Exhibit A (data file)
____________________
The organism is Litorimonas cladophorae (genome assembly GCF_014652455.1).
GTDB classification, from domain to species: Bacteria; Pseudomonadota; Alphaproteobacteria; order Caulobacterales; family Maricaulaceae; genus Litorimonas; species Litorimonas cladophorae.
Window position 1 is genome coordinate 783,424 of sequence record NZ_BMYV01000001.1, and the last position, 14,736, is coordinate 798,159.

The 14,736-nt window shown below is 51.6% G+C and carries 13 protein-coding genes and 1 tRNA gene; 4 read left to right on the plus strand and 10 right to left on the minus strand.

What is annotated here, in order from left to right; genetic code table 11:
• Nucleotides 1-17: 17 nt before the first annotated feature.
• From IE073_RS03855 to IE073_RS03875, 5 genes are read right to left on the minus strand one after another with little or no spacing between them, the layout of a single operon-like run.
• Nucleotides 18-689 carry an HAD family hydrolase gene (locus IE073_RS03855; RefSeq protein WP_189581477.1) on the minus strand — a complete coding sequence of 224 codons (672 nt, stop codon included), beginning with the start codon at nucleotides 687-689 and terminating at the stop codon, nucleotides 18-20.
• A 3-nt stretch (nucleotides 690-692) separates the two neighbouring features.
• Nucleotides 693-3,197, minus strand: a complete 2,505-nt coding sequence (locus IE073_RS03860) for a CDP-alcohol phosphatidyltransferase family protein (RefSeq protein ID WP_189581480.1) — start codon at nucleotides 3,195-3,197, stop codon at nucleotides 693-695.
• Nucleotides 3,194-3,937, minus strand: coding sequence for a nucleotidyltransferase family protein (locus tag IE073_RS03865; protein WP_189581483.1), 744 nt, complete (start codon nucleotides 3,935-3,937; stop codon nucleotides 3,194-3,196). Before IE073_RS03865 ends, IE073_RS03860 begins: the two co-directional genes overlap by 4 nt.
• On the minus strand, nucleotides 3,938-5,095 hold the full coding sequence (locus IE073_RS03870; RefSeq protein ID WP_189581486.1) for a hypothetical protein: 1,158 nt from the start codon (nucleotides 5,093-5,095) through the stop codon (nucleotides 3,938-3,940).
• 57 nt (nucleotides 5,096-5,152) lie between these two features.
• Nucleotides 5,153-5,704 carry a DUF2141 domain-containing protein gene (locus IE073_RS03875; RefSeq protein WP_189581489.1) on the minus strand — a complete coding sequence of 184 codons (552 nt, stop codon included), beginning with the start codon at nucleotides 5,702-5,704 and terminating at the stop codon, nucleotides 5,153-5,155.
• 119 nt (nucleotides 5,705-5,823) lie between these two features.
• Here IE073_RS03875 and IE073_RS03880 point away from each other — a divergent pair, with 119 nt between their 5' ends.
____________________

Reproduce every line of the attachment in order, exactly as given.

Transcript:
The organism is Litorimonas cladophorae (genome assembly GCF_014652455.1).
GTDB classification, from domain to species: Bacteria; Pseudomonadota; Alphaproteobacteria; order Caulobacterales; family Maricaulaceae; genus Litorimonas; species Litorimonas cladophorae.
Window position 1 is genome coordinate 783,424 of sequence record NZ_BMYV01000001.1, and the last position, 14,736, is coordinate 798,159.

The 14,736-nt window shown below is 51.6% G+C and carries 13 protein-coding genes and 1 tRNA gene; 4 read left to right on the plus strand and 10 right to left on the minus strand.

What is annotated here, in order from left to right; genetic code table 11:
• Nucleotides 1-17: 17 nt before the first annotated feature.
• From IE073_RS03855 to IE073_RS03875, 5 genes are read right to left on the minus strand one after another with little or no spacing between them, the layout of a single operon-like run.
• Nucleotides 18-689 carry an HAD family hydrolase gene (locus IE073_RS03855; RefSeq protein WP_189581477.1) on the minus strand — a complete coding sequence of 224 codons (672 nt, stop codon included), beginning with the start codon at nucleotides 687-689 and terminating at the stop codon, nucleotides 18-20.
• A 3-nt stretch (nucleotides 690-692) separates the two neighbouring features.
• Nucleotides 693-3,197, minus strand: a complete 2,505-nt coding sequence (locus IE073_RS03860) for a CDP-alcohol phosphatidyltransferase family protein (RefSeq protein ID WP_189581480.1) — start codon at nucleotides 3,195-3,197, stop codon at nucleotides 693-695.
• Nucleotides 3,194-3,937, minus strand: coding sequence for a nucleotidyltransferase family protein (locus tag IE073_RS03865; protein WP_189581483.1), 744 nt, complete (start codon nucleotides 3,935-3,937; stop codon nucleotides 3,194-3,196). Before IE073_RS03865 ends, IE073_RS03860 begins: the two co-directional genes overlap by 4 nt.
• On the minus strand, nucleotides 3,938-5,095 hold the full coding sequence (locus IE073_RS03870; RefSeq protein ID WP_189581486.1) for a hypothetical protein: 1,158 nt from the start codon (nucleotides 5,093-5,095) through the stop codon (nucleotides 3,938-3,940).
• 57 nt (nucleotides 5,096-5,152) lie between these two features.
• Nucleotides 5,153-5,704 carry a DUF2141 domain-containing protein gene (locus IE073_RS03875; RefSeq protein WP_189581489.1) on the minus strand — a complete coding sequence of 184 codons (552 nt, stop codon included), beginning with the start codon at nucleotides 5,702-5,704 and terminating at the stop codon, nucleotides 5,153-5,155.
• 119 nt (nucleotides 5,705-5,823) lie between these two features.
• Here IE073_RS03875 and IE073_RS03880 point away from each other — a divergent pair, with 119 nt between their 5' ends.